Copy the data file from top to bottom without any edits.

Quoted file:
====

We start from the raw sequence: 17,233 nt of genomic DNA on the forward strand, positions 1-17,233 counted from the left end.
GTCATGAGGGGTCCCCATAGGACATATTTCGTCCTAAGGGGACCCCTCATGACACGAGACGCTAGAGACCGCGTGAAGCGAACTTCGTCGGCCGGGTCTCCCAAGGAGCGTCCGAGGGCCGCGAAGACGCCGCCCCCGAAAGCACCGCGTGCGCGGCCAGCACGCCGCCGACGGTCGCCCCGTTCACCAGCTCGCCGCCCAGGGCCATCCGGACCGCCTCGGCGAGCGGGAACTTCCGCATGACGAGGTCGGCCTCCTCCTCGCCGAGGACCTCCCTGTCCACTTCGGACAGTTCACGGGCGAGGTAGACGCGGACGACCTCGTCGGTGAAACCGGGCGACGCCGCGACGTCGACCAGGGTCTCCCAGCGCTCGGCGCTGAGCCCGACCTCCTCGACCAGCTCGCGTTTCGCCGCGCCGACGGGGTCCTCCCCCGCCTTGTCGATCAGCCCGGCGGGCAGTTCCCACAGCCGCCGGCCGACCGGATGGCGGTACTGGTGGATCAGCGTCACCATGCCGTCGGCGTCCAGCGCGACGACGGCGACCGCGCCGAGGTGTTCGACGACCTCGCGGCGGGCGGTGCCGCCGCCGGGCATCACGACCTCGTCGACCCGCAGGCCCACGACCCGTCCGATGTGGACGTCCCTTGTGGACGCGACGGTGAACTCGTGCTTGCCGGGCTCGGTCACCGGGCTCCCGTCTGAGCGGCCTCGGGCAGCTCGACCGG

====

We start from the raw sequence: 17,233 nt of genomic DNA on the forward strand, positions 1-17,233 counted from the left end.
GTCATGAGGGGTCCCCATAGGACATATTTCGTCCTAAGGGGACCCCTCATGACACGAGACGCTAGAGACCGCGTGAAGCGAACTTCGTCGGCCGGGTCTCCCAAGGAGCGTCCGAGGGCCGCGAAGACGCCGCCCCCGAAAGCACCGCGTGCGCGGCCAGCACGCCGCCGACGGTCGCCCCGTTCACCAGCTCGCCGCCCAGGGCCATCCGGACCGCCTCGGCGAGCGGGAACTTCCGCATGACGAGGTCGGCCTCCTCCTCGCCGAGGACCTCCCTGTCCACTTCGGACAGTTCACGGGCGAGGTAGACGCGGACGACCTCGTCGGTGAAACCGGGCGACGCCGCGACGTCGACCAGGGTCTCCCAGCGCTCGGCGCTGAGCCCGACCTCCTCGACCAGCTCGCGTTTCGCCGCGCCGACGGGGTCCTCCCCCGCCTTGTCGATCAGCCCGGCGGGCAGTTCCCACAGCCGCCGGCCGACCGGATGGCGGTACTGGTGGATCAGCGTCACCATGCCGTCGGCGTCCAGCGCGACGACGGCGACCGCGCCGAGGTGTTCGACGACCTCGCGGCGGGCGGTGCCGCCGCCGGGCATCACGACCTCGTCGACCCGCAGGCCCACGACCCGTCCGATGTGGACGTCCCTTGTGGACGCGACGGTGAACTCGTGCTTGCCGGGCTCGGTCACCGGGCTCCCGTCTGAGCGGCCTCGGGCAGCTCGACCGG